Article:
Opposition to a proposed trash pickup cooperative in Wichita focuses mostly on two issues: the free market, and specific problems with the program.
Conservative city council members — Paul Gray and Sue Schlapp in this case — advocate for a free market in trash collection. I appreciate that. But it is confusing to hear them advocate for a free market in trash collection when at the same time they vote for big-spending economic development programs that don’t work.
Brent Wistrom’s Wichita Eagle article Questions pile up as Wichita eyes trash plan does a fine job of laying out the unanswered questions and issues left to be resolved — if they can be solved.
These issues are important. But here’s the biggest reason to oppose this plan: it’s a gateway to mandatory recycling in Wichita.
Recycling, while held up by its supporters as a moral imperative if we care anything about the planet, is a gigantic waste of resources. There are only a few settings in which recycling makes any sense at all. Automobiles and commercial cardboard are two such situations.
In almost any other area, recycling uses more resources than it saves, despite the claims of its proponents.
We need to look no farther than economics to learn the true value of an activity or a resource. In the case of recycling — except for the narrow examples mentioned above — most people have to pay to have their recycled goods hauled away. Or, they must incur costs themselves in hauling them somewhere that will accept them.
Yes, Waste Connections in Wichita has a recycling program that pays people to recycle. Or does it? The program works this way: First, people pay $3.75 per month for recycling bins and their pickup twice monthly. By filling the recycling bin people can earn points which they may redeem for rewards.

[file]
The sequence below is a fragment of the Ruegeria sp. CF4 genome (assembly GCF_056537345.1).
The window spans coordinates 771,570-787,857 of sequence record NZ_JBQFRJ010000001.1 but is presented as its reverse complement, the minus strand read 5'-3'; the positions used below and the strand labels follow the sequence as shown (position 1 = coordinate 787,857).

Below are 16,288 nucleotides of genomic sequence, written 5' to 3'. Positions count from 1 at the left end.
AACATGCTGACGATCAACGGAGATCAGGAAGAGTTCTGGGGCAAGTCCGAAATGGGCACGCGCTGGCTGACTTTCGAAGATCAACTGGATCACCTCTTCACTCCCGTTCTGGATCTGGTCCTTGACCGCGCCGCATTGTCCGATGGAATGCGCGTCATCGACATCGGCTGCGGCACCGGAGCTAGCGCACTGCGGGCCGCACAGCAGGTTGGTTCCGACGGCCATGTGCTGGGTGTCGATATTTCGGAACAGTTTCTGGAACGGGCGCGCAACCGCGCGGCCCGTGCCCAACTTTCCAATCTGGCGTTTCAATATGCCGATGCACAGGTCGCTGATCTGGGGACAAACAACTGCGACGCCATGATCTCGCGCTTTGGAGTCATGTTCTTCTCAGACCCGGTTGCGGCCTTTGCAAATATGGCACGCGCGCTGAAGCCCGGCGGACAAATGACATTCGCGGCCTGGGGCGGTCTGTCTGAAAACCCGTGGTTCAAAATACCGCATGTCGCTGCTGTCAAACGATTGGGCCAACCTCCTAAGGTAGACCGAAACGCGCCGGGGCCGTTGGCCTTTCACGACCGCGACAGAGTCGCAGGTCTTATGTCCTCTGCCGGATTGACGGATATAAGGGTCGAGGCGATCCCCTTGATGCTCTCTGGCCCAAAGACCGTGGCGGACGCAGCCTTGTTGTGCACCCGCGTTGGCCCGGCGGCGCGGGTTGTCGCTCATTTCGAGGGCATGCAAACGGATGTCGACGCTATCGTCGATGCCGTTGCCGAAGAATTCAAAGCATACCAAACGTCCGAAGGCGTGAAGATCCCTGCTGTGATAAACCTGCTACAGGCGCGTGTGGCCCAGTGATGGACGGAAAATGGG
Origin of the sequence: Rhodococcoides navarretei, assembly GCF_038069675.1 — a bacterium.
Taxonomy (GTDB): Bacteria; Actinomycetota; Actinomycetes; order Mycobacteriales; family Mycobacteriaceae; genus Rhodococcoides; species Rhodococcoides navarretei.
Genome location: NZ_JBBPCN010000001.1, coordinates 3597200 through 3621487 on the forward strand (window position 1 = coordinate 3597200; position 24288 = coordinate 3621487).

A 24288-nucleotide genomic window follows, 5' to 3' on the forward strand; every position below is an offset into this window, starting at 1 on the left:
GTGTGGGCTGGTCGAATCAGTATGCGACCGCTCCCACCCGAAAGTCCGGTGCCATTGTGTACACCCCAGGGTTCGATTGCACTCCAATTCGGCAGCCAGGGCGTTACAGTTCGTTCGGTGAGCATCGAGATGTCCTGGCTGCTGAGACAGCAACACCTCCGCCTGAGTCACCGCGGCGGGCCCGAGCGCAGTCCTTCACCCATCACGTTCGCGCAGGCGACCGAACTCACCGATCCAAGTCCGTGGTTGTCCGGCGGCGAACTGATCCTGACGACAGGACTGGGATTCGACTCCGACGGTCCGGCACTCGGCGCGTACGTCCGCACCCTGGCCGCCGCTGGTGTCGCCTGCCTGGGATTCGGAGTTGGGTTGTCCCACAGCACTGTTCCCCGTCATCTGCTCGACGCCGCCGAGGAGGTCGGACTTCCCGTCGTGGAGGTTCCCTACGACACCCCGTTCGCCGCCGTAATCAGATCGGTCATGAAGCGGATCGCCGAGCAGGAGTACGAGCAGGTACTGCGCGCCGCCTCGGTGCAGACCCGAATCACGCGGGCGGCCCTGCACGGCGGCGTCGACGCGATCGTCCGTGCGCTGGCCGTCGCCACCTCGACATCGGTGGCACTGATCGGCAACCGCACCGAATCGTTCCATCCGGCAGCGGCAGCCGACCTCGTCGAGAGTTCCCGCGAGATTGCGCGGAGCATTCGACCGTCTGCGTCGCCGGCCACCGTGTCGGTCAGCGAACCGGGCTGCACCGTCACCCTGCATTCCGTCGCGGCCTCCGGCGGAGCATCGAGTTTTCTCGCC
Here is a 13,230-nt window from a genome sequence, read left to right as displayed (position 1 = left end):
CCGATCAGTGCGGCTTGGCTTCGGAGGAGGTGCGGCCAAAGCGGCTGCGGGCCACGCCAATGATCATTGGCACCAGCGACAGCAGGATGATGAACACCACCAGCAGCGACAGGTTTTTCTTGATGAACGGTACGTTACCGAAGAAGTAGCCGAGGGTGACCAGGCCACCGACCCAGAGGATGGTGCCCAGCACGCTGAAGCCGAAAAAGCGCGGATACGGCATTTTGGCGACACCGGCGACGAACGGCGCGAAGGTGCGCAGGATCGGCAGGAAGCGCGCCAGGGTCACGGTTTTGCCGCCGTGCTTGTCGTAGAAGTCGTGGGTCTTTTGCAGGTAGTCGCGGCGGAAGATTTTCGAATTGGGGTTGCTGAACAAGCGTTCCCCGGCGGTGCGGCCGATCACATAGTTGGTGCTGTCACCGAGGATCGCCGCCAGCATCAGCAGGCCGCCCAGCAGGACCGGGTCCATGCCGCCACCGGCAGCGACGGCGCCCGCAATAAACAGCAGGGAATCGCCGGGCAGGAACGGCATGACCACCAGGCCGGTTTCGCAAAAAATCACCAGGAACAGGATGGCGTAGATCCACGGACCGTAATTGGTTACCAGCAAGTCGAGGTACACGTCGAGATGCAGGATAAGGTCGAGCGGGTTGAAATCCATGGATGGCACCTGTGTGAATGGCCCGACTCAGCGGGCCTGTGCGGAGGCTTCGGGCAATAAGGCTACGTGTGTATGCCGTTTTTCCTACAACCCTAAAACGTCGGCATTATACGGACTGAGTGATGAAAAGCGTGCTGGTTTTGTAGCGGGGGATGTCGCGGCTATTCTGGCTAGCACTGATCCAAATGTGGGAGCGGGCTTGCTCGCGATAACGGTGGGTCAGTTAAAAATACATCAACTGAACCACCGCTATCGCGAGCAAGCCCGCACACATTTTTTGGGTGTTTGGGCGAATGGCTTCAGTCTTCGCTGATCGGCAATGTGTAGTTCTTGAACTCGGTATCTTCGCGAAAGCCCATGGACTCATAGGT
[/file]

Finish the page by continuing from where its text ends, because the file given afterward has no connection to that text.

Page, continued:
The roundabout approach to paying people to recycle only highlights the unfavorable economics of recycling. Why doesn’t Waste Management simply pay people for their recycled goods? Or why don’t they pick them up for free?
The fact that Waste Management won’t engage in a straightforward transaction with its recycling customers allows the company to appear to be politically correct towards recycling, while at the same time escaping the fact that household recycling simply does not pay. Here’s Daniel K. Benjamin explaining the economics of curbside recycling in Eight Great Myths of Recycling:
The numbers I have presented here avoid these problems and make clear that, far from saving resources, curbside recycling typically wastes resources — resources that could be used productively elsewhere in society.
Indeed, a moment’s reflection will suggest why this finding must be true. In the ordinary course of everyday living, we reuse (and sometimes recycle) almost everything that plays a role in our daily consumption activities. The only things that intentionally end up in municipal solid waste — the trash — are both low in value and costly to reuse or recycle. Yet these are the items that municipal recycling programs are targeting, the very things that people have already decided are too worthless or too costly to deal with further. This simple fact that means that the vast bulk of all curbside recycling programs must waste resources: All of the profitable, socially productive, wealth-enhancing opportunities for recycling were long ago co-opted by the private sector.
Commercial and industrial recycling is a vibrant, profitable market that turns discards and scraps into marketable products. But collecting from consumers is far more costly, and it results in the collection of items that are far less valuable. Only disguised subsidies and accounting tricks can prevent the municipal systems from looking as bad as they are.
That’s right: The sober assessment of the price system is that in the context of households, recycling is a waste of resources. Although if people want to pursue it as a pastime or hobby, I have no objection.
Nonetheless, supporters of recycling such as Wichita City Council member Janet Miller still believe in the false moral imperative of recycling. At last week’s workshop on Wichita trash, she said “There is only a finite amount of space on earth to bury stuff. At some point there’s not going to be any more room to bury stuff.”
The fact is that landfills occupy a minuscule fraction of available space. We have plenty of space for trash.
But the misinformed or uninformed attitude of Miller and a few others on the council — and maybe some bureaucrats too — is that recycling activity by Wichitans must increase, no matter how much of a waste of time it is.
Answer this question: once Wichita has a mandatory, city-controlled and city-regulated trash pickup process in place, what’s to stop city hall from mandating that we recycle?
Nothing, as far as I can tell.
That’s the best reason for opposing takeover of our trash system by the city.